Not long after the introduction of the HTC Dream (named the "T-Mobile G1" in the United States) mobile phone in September 2008, a method was discovered to attain privileged control (termed "root access") within Android's Linux-based subsystem. Having root access, combined with the open source nature of the Android operating system, allowed the phone's stock firmware to be modified and re-installed onto the phone.
In the following years, several modified firmwares for mobile devices were developed and distributed by Android enthusiasts. One, maintained by a developer named Roman Birg of AOKP, quickly became popular among several high-end Android mobile owners. AOKP started in November 2011 and quickly grew in popularity, forming a small community of developers called the AOKP Team (also known as "Team Kang"). Within a few months, the number of devices and features supported by AOKP escalated, and AOKP quickly became the second most popular Android firmware distributions, CyanogenMod being the first.
AOKP is developed using a distributed revision control system with the official repositories hosted on GitHub. like many other open source projects. New features or bug fix changes made by contributors are submitted using Google's source code review system, Gerrit. Contributions may be tested by anyone, voted up or down by registered users, and ultimately accepted into the code by AOKP developers.
AOKP Ice Cream Sandwich (ICS) Android 4.0.X
AOKP Jelly Bean (JB) Android 4.1.X
AOKP Jelly Bean (JB-MR1) Android 4.2.X AOKP Jelly Bean (JB) Android 4.3.X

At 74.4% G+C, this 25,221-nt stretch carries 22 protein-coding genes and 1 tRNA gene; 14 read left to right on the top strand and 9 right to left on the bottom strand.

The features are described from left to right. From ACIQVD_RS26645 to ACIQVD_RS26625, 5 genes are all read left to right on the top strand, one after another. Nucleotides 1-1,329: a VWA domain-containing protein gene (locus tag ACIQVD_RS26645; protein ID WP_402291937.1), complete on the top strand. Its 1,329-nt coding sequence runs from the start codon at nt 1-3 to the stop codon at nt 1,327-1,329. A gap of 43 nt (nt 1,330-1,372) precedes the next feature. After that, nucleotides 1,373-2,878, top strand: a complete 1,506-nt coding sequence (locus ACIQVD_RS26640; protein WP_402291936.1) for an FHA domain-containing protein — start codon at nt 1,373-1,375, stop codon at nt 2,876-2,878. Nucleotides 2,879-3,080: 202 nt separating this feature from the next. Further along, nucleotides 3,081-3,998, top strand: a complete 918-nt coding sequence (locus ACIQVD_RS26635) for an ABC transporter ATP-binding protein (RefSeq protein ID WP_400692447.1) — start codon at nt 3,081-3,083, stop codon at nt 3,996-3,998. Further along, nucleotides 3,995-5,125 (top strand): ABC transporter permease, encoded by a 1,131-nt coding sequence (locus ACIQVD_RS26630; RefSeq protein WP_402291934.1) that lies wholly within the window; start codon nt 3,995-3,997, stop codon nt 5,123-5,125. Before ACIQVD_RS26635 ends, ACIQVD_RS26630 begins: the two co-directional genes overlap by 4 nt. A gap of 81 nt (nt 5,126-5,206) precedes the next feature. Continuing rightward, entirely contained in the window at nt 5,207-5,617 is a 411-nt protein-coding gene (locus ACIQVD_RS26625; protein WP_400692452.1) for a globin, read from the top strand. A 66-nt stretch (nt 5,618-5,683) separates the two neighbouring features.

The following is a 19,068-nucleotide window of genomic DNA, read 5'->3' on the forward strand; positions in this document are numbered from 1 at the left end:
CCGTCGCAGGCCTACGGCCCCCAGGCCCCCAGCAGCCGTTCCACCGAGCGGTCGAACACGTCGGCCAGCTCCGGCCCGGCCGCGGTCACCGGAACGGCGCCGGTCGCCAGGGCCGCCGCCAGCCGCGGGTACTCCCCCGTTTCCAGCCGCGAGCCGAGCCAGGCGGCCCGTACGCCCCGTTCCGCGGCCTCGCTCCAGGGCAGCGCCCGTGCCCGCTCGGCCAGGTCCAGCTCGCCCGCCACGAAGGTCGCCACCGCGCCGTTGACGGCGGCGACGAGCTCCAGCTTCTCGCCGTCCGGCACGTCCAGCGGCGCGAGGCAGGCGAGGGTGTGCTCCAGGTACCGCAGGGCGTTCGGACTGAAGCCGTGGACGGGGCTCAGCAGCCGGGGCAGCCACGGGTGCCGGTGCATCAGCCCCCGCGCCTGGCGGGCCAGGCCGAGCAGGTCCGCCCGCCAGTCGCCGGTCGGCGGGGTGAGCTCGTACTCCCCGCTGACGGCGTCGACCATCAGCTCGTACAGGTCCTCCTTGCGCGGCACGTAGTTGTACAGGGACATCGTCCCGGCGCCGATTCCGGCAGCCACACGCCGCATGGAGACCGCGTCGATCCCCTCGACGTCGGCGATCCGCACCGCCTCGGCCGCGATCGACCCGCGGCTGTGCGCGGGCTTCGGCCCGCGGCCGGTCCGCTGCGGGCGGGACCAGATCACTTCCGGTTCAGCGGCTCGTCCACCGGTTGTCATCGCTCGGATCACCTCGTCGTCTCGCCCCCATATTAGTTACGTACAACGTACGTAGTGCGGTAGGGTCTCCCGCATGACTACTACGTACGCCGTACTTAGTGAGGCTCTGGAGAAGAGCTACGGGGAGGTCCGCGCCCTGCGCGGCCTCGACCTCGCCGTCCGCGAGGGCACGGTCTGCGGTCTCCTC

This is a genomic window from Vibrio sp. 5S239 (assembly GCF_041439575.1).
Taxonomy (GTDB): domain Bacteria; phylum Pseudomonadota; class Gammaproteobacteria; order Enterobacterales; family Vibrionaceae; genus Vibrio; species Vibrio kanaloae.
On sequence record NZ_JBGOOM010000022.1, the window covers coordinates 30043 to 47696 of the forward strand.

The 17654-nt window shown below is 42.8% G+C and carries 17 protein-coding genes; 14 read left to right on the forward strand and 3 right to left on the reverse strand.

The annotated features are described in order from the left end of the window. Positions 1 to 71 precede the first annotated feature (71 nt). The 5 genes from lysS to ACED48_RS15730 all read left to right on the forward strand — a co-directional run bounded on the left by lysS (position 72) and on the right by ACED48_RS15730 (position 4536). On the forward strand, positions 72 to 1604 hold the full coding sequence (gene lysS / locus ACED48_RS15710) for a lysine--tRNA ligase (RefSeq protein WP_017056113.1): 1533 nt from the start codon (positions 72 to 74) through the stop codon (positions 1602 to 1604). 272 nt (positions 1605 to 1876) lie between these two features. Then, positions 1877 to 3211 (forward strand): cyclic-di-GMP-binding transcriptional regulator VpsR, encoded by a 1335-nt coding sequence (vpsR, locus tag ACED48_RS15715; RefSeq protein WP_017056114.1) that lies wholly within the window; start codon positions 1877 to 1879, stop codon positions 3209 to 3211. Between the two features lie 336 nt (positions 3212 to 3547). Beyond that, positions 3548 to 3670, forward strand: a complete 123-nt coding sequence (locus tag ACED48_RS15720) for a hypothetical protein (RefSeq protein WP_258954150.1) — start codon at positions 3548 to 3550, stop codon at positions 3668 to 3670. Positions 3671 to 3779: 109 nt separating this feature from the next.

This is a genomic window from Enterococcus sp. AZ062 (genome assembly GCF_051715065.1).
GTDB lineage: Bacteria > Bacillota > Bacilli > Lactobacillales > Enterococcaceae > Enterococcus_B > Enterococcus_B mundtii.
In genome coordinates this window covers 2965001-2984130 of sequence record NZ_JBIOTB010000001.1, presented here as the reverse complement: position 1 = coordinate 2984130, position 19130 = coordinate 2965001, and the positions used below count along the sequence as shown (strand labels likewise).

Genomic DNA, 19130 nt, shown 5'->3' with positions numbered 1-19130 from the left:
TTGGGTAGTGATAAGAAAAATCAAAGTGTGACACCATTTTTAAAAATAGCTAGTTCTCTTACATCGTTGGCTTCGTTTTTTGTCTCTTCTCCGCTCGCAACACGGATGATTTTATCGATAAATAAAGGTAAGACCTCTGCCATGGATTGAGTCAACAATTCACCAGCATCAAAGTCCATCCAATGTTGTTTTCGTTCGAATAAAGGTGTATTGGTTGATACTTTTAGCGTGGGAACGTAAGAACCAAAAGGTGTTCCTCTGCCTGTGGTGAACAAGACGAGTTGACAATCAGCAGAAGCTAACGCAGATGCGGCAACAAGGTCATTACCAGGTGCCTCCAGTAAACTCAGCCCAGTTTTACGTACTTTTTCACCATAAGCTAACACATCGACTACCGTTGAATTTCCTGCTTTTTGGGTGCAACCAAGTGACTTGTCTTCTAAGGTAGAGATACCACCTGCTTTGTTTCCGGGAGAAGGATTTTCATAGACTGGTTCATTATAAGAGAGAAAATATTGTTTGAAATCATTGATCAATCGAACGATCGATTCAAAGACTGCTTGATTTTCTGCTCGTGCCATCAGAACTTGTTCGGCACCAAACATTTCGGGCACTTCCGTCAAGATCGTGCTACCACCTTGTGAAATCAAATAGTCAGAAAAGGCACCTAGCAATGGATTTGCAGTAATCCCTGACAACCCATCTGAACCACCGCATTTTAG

AOKP KitKat Android 4.4.X
- G PAD 8.3
- G2 (GSM – LTE / AT&T / Sprint / T-Mobile / Verizon)
- Nexus 4
- Nexus 5
- Nitro HD (AT&T)
- Optimus (LTE)
- Spectrum (LTE)
- Droid 3 (XT862)
- Droid 4 (XT894)
- Droid Bionic (XT875)
- Droid Razr (GSM / XT910 • VZW / XT912)
- Moto X (T-Mobile / Verizon Dev Version)
- Galaxy Nexus (GSM / Sprint / Verizon)
- Galaxy Note 2 (GSM – LTE / AT&T / Sprint / T-Mobile / Verizon)
- Galaxy Note 3 LTE (Unified)
- Galaxy S2 (Intl. Exynos, Intl. Omap / T-Mobile)
- Galaxy S3 (Intl. / AT&T / T-Mobile / US Cellular / Verizon)
- Galaxy S3 LTE (Unified)
- Galaxy S4 (C Spire / Cricket / C Spint / T-Mobile / US Cell / Verizon)
- Galaxy S4 LTE (Unified)
- Nexus 10
- Vibrant (T-Mobile)
- Xperia SP
- Xperia T
- Xperia Tablet Z (LTE / WIFI)
- Xperia V
- Xperia Z
- Xperia Z Ultra
- Xperia Z1
- Xperia Z1 Compact
- Xperia Z2
- Xperia ZL
- Xperia ZR
- "What is AOKP?". aokp.co. Retrieved 2014-05-03.
- Brad Linder (2014-01-24). "CyanogenMod's new hires: Founders of AOKP, Chameleon ROM". Liliputing. Retrieved 2014-04-18.
- "AOSP、AOKP、CM ROM 究竟有哪些区别？". Xda.cn. 2013-01-07. Retrieved 2014-03-04.
- Motorola il iDEN (2014-03-31). "Infographic: Features of AOKP Custom Android ROM". Intomobile.com. Retrieved 2014-04-18.
- "AOKP is a popular new ROM, what are the differences to CyanogenMod?". Androidauthority.com. Retrieved 2014-04-18.
- "AOKP ROM Passes 3.5 Million Users, Android 4.3 Nightlies Available Now". Androidpolice.com. 2013-09-28. Retrieved 2014-04-18.
- "AOKP ROM crosses 3.5 million users; Releases Android 4.3 based nightlies". Androidbeat.com. 2013-09-29. Retrieved 2014-04-18.
- "AOKP Feature Overview". aokp.co. Retrieved 2014-05-03.
- "[JB 4.3][ROM]Infamous AOKP 1.1". xda-developers.com. Retrieved 2014-05-03.
- "[JB 4.3][ROM]Infamous AOKP 1.1". xda-developers.com. Retrieved 2014-05-03.
- "AOKP Release Versioning". aokp.co. Retrieved 2014-05-03.
- "Extras that help support our devs.". aokp.co. Retrieved 2014-05-03.
- January 12, 2014 11:40 GMT (2014-01-12). "Galaxy Nexus GT-I9250 Gets Android 4.4.2 KitKat with Official AOKP ROM [How to Install]". Ibtimes.co.uk. Retrieved 2014-04-18.
- Ben Marvin (14 May 2009). "How To: Root Your G1 And Install Android 1.5 Cupcake". The Android Site. Retrieved 2010-10-28.
- "Who we are". aokp.co. Retrieved 2014-05-15.
- "AOKP hits 1 million downloads as first Milestone is released". androidcentral.com. Retrieved 2014-05-15.
- "AOKP Source Code at Github".
- "AOKP Gerrit Site".